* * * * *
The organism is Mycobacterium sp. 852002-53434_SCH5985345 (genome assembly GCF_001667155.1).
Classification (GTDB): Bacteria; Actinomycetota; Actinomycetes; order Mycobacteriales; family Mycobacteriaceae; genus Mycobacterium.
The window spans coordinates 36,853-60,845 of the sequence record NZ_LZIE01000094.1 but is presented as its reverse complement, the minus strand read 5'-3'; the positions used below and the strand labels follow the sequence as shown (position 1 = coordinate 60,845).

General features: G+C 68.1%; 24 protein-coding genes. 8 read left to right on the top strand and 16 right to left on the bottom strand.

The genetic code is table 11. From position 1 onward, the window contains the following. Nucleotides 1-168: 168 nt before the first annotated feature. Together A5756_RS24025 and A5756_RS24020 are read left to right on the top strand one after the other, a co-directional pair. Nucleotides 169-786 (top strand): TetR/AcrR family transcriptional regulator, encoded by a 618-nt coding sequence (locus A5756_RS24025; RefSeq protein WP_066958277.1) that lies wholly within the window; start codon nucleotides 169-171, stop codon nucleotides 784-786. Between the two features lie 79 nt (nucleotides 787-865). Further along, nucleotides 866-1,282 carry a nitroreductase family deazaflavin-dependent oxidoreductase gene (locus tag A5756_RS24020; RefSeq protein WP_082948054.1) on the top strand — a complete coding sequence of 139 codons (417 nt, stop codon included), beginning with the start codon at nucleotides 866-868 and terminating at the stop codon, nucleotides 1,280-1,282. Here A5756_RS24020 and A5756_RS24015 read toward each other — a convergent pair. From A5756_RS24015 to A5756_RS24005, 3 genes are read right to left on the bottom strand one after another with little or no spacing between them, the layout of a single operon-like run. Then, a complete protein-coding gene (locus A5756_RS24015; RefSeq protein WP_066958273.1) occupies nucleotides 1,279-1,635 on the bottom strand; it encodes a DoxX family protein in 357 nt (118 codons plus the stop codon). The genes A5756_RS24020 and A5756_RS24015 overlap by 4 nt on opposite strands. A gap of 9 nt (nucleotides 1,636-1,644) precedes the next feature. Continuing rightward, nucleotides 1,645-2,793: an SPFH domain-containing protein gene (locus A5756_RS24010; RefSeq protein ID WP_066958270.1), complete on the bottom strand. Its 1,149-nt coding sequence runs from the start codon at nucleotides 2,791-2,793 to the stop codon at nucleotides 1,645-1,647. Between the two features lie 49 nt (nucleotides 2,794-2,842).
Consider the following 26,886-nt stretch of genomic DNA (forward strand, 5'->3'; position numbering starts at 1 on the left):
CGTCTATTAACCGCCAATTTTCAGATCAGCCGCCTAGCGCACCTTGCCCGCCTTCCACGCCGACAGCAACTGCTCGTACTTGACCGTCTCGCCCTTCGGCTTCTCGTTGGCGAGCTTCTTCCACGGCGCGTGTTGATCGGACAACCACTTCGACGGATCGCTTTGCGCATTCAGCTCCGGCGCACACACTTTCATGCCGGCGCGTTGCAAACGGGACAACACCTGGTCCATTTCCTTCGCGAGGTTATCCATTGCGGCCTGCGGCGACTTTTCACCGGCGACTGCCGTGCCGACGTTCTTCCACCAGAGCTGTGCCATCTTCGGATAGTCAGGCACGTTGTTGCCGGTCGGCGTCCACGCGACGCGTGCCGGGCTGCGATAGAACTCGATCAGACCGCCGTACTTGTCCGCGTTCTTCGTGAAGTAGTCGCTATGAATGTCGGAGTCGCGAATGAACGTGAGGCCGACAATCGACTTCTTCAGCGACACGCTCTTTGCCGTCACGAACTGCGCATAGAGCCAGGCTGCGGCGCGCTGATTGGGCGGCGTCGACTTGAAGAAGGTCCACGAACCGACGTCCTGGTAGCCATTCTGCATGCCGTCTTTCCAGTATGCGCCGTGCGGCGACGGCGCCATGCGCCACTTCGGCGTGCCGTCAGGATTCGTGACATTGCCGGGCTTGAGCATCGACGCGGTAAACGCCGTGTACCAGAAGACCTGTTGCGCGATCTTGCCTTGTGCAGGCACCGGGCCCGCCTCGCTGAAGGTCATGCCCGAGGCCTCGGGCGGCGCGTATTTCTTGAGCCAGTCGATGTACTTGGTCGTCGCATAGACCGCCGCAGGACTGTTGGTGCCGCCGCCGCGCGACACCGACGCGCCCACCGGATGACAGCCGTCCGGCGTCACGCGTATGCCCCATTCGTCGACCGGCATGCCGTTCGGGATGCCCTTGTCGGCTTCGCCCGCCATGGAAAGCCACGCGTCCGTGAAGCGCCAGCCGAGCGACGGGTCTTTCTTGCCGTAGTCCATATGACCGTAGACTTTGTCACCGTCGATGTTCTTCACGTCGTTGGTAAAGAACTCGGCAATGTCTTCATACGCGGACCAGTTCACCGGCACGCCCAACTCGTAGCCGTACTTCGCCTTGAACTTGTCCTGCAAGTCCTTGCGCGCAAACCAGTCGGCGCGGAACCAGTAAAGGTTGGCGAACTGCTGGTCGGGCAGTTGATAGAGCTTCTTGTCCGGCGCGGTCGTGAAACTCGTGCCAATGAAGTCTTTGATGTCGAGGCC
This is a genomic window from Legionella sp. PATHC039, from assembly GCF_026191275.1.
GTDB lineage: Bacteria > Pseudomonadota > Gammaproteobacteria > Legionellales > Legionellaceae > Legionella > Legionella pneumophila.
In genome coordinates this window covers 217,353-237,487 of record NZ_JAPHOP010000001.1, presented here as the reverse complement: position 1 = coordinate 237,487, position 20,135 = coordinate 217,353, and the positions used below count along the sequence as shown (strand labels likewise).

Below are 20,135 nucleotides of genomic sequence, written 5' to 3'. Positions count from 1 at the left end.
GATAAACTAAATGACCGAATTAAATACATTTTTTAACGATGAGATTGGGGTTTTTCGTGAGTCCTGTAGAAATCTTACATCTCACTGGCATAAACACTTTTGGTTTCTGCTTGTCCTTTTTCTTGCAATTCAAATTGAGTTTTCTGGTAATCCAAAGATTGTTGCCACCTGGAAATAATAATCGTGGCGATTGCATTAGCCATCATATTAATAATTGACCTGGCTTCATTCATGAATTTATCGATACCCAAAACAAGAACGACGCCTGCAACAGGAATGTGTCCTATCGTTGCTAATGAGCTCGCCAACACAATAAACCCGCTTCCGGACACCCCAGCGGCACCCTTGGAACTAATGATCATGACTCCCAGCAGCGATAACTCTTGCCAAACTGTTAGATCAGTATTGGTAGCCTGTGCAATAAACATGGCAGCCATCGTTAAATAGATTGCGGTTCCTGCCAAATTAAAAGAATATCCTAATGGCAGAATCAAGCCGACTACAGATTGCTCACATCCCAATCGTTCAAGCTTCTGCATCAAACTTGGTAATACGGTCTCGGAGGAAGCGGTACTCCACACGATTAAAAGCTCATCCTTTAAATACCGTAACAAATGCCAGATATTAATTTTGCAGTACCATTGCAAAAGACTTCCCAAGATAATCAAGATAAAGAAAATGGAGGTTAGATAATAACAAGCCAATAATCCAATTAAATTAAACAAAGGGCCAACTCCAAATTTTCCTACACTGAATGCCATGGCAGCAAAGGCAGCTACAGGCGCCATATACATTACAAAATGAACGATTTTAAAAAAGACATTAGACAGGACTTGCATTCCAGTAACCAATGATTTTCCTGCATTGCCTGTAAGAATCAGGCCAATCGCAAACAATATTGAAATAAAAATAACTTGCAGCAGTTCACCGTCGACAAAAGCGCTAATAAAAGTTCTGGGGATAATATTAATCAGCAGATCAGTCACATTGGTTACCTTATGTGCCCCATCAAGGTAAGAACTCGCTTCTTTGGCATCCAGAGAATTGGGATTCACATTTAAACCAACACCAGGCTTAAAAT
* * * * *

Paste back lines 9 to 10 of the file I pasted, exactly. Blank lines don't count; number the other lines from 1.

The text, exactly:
GTDB lineage: Bacteria > Pseudomonadota > Gammaproteobacteria > Legionellales > Legionellaceae > Legionella > Legionella pneumophila.
In genome coordinates this window covers 217,353-237,487 of record NZ_JAPHOP010000001.1, presented here as the reverse complement: position 1 = coordinate 237,487, position 20,135 = coordinate 217,353, and the positions used below count along the sequence as shown (strand labels likewise).